To set this up in Microsoft Outlook, go into your rules.  You will need to add  separate rules for this.  This is due to the fact that the “reply” rule is a Server-side rule , and the “Move” rule is an Outlook (Client) rule, and Outlook will not let you build a rule that combines both.  But it still works fine with 2.


    Thanks for including me in your “Reply All” or “CC” email. I like to read these emails once a week (usually Friday afternoons), but sometimes it can take even longer based on my schedule.

    If there is something “actionable” that needs my immediate attention, please copy that piece out and resend it back to me (directly). Otherwise, I will read your email when I get a chance.

    Have a great day!
    Joe Wichowski
    Traction Consulting Group

    The same thing can be done in Lotus Notes as well.  However, you will also need to make an Email Agent (since the Lotus Notes rule system does not have an “auto-reply” capability).  But it still works pretty much the same – 1 rule to “move” the email, and 1 agent to “reply” to the originator.

    So, with this rule setup within your company, the next time someone CC’s 20 people, they will in fact get 20 emails back – right now – saying “Thanks! But I won’t be reading this anytime soon”.  If it is truly important, it will be up to the sender to re-send the information if it truly needs to be acted on.  However, more than likely they will just address the new email to those who need to see it (the remaining 18 people will be spared).  AND, the benefit for you is – you didn’t even see the email.  Its waiting for you in your “FYI” folder – when YOU are ready to read it.

    Implement Social Tools

    The thing about Reply-All’s and CC’s is that those emails are the pieces of information in the company that could truly benefit from Social tools.  If you this in terms of Facebook; what does Facebook really do for you?  It keeps you updated on your friends; it lets you see what they are working on; it lets you know their discoveries; it lets you know their challenges.  But the biggest thing Facebook does for you is – it lets you do all of this on your own time, when you are ready for it.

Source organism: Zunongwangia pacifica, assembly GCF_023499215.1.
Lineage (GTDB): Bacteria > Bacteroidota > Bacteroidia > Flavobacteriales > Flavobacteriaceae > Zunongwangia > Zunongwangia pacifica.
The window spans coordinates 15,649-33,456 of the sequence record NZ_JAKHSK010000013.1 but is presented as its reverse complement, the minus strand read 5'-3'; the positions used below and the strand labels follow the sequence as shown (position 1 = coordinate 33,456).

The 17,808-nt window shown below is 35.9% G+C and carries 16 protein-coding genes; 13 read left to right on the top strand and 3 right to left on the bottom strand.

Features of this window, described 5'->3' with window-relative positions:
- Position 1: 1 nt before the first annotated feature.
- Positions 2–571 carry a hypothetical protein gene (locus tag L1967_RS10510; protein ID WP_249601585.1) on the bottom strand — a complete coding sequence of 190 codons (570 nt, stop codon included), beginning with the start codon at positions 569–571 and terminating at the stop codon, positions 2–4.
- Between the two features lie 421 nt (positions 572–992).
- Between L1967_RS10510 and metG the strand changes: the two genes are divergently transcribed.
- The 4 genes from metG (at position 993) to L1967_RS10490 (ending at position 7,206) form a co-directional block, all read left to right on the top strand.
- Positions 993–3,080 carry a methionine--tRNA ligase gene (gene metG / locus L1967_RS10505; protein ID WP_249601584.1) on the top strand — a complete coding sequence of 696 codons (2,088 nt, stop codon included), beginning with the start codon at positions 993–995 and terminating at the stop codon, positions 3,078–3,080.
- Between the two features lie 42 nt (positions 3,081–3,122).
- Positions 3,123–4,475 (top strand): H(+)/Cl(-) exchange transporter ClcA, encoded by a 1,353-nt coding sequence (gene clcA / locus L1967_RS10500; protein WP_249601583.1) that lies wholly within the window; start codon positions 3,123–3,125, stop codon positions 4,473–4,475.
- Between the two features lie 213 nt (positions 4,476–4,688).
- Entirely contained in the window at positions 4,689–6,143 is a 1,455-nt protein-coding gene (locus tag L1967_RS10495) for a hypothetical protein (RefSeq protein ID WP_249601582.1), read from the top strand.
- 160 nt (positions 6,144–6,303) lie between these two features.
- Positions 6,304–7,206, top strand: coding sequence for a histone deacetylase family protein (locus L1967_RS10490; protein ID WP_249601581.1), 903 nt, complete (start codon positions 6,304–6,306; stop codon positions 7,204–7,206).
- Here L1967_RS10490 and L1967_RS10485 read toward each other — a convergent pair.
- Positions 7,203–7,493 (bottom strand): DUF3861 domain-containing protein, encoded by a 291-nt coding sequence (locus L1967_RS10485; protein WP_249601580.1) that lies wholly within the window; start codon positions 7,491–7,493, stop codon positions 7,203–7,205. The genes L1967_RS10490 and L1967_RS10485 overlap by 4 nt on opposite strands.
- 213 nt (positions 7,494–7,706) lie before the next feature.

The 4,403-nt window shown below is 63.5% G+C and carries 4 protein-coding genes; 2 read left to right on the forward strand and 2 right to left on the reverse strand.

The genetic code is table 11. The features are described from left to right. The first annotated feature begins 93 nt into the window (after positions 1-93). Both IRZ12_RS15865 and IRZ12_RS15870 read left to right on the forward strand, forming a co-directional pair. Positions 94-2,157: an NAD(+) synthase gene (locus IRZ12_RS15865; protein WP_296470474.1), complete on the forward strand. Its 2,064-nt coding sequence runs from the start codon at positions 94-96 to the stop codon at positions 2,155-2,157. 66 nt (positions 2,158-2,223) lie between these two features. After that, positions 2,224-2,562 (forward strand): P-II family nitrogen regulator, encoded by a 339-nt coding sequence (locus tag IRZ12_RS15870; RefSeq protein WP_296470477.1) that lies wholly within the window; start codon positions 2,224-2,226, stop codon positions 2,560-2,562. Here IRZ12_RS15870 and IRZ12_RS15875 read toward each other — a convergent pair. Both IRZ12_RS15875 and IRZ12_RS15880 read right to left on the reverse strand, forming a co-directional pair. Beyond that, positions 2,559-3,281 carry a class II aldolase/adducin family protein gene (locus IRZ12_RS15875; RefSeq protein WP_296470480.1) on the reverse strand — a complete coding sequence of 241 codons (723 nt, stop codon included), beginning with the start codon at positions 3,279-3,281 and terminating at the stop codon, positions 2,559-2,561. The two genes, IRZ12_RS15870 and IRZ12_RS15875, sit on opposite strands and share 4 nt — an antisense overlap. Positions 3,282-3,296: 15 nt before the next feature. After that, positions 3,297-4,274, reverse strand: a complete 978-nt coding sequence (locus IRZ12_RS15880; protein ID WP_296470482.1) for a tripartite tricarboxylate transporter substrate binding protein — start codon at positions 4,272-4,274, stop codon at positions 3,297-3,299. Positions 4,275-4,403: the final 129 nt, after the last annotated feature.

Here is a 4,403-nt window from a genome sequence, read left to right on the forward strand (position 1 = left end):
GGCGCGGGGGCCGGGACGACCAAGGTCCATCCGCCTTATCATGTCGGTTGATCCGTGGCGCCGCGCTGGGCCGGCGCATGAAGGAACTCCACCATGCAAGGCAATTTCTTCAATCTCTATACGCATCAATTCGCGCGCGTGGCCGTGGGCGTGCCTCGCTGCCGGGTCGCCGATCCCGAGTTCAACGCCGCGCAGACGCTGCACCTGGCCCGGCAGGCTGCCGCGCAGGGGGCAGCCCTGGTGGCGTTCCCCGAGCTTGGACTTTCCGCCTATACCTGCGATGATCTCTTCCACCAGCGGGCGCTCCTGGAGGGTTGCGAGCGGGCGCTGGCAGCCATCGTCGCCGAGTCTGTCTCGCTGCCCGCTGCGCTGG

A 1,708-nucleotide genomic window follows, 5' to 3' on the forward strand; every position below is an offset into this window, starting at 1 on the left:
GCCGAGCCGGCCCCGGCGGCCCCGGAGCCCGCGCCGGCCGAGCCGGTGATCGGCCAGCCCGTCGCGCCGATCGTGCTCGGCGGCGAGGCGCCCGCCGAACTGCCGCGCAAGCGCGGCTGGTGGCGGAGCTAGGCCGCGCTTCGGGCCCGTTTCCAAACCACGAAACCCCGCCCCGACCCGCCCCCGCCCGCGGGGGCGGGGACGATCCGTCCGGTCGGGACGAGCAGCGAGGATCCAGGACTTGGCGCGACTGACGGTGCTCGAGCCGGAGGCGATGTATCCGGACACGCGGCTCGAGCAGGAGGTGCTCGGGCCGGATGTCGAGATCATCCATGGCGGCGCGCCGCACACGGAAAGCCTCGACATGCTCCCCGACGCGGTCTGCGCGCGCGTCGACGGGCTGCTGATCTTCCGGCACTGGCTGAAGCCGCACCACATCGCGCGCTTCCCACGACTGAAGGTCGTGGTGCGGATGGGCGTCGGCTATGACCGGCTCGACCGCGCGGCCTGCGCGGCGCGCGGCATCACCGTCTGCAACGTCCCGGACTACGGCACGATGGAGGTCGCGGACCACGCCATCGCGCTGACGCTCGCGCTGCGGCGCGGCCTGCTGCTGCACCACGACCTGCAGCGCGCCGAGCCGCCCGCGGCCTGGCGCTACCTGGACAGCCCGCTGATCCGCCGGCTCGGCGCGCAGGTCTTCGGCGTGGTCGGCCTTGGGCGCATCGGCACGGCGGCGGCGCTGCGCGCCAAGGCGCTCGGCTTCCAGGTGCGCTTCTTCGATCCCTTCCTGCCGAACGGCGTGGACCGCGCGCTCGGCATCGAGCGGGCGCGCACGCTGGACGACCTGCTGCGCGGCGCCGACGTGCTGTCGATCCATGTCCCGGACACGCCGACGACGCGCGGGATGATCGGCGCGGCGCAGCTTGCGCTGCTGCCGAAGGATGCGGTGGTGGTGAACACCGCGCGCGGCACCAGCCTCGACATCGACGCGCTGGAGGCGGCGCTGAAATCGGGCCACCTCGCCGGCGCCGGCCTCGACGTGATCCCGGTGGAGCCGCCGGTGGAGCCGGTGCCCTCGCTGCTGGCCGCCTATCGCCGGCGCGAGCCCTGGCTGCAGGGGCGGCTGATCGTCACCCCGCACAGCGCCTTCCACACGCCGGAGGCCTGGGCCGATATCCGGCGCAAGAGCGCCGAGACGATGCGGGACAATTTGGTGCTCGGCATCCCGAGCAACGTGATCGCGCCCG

So twist that around, and apply that to the business world.  Reply-Alls and CC’d are an attempt by employees and co-workers to keep you updated; let you see what they’re working on (or did); let you know their findings and resolutions; let you know where they are stuck.  It’s essentially the same goals.  But when it comes to your Inbox, it does not give you the choice of reviewing it when you are ready.  Instead, it often hinders productivity.

    To resolve that, a tool like Chatter or Lotus Live can help migrate these conversations within a context that matters – a social engagement tool that keeps people well-informed, while preserving the Inbox for immediate and urgent things.

    A Note On Customer Etiquette

    Often, my customers will “reply-all” to me.  I don’t mind.  But I don’t “reply back” to them either.  I usually build 2 sets of “reply” rules – one to reply to my internal staff, and the other to simply move the CC or Reply-All email into a separate “Customer FYI” folder.  I usually quickly scan those headers once a day, to see if anything really demands my attention.

    Bottom line for me – Customers always come first, but work needs to get done.  I think by creating the proper set of rules within your email system, and engaging in a social tool, will put your company on the healthy path to better productivity.

    If you would like to discuss your productivity challenges, and get some insight into Social tools that may help your organization, please don’t hesitate to give me a call.